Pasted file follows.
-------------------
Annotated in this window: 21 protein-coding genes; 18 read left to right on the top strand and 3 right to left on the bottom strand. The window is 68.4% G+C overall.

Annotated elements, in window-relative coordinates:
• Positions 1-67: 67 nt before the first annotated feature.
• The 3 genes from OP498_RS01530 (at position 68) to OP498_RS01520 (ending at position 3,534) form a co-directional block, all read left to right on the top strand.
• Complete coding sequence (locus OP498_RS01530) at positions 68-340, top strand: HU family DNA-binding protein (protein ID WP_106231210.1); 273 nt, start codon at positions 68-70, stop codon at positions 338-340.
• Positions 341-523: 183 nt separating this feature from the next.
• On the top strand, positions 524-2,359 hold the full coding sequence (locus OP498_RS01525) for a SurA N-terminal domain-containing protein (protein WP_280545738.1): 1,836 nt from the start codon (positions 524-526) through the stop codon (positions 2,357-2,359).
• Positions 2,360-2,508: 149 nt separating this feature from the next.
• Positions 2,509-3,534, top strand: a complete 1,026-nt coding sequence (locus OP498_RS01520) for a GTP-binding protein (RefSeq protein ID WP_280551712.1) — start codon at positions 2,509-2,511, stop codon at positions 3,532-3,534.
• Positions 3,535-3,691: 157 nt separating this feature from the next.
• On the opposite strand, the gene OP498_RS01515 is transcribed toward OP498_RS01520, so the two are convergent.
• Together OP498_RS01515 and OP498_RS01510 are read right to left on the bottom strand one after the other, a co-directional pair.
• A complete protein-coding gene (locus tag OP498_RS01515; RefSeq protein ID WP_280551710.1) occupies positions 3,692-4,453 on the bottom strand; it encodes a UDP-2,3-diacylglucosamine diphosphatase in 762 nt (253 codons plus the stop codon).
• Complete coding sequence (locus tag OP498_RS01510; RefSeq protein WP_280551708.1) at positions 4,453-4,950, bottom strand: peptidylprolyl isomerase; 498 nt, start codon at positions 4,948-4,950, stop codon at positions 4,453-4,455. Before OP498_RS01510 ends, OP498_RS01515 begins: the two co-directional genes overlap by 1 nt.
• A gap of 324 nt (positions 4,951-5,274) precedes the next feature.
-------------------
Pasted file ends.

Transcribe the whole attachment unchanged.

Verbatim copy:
Annotated in this window: 21 protein-coding genes; 18 read left to right on the top strand and 3 right to left on the bottom strand. The window is 68.4% G+C overall.

Annotated elements, in window-relative coordinates:
• Positions 1-67: 67 nt before the first annotated feature.
• The 3 genes from OP498_RS01530 (at position 68) to OP498_RS01520 (ending at position 3,534) form a co-directional block, all read left to right on the top strand.
• Complete coding sequence (locus OP498_RS01530) at positions 68-340, top strand: HU family DNA-binding protein (protein ID WP_106231210.1); 273 nt, start codon at positions 68-70, stop codon at positions 338-340.
• Positions 341-523: 183 nt separating this feature from the next.
• On the top strand, positions 524-2,359 hold the full coding sequence (locus OP498_RS01525) for a SurA N-terminal domain-containing protein (protein WP_280545738.1): 1,836 nt from the start codon (positions 524-526) through the stop codon (positions 2,357-2,359).
• Positions 2,360-2,508: 149 nt separating this feature from the next.
• Positions 2,509-3,534, top strand: a complete 1,026-nt coding sequence (locus OP498_RS01520) for a GTP-binding protein (RefSeq protein ID WP_280551712.1) — start codon at positions 2,509-2,511, stop codon at positions 3,532-3,534.
• Positions 3,535-3,691: 157 nt separating this feature from the next.
• On the opposite strand, the gene OP498_RS01515 is transcribed toward OP498_RS01520, so the two are convergent.
• Together OP498_RS01515 and OP498_RS01510 are read right to left on the bottom strand one after the other, a co-directional pair.
• A complete protein-coding gene (locus tag OP498_RS01515; RefSeq protein ID WP_280551710.1) occupies positions 3,692-4,453 on the bottom strand; it encodes a UDP-2,3-diacylglucosamine diphosphatase in 762 nt (253 codons plus the stop codon).
• Complete coding sequence (locus tag OP498_RS01510; RefSeq protein WP_280551708.1) at positions 4,453-4,950, bottom strand: peptidylprolyl isomerase; 498 nt, start codon at positions 4,948-4,950, stop codon at positions 4,453-4,455. Before OP498_RS01510 ends, OP498_RS01515 begins: the two co-directional genes overlap by 1 nt.
• A gap of 324 nt (positions 4,951-5,274) precedes the next feature.